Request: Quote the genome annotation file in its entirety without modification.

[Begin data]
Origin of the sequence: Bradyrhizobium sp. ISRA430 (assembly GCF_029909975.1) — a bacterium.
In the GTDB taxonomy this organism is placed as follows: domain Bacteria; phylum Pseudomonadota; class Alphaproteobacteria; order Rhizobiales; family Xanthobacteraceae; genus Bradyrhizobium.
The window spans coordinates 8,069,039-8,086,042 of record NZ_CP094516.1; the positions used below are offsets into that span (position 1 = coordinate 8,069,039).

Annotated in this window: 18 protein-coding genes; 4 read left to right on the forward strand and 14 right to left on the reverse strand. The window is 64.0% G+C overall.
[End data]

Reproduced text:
Origin of the sequence: Bradyrhizobium sp. ISRA430 (assembly GCF_029909975.1) — a bacterium.
In the GTDB taxonomy this organism is placed as follows: domain Bacteria; phylum Pseudomonadota; class Alphaproteobacteria; order Rhizobiales; family Xanthobacteraceae; genus Bradyrhizobium.
The window spans coordinates 8,069,039-8,086,042 of record NZ_CP094516.1; the positions used below are offsets into that span (position 1 = coordinate 8,069,039).

Annotated in this window: 18 protein-coding genes; 4 read left to right on the forward strand and 14 right to left on the reverse strand. The window is 64.0% G+C overall.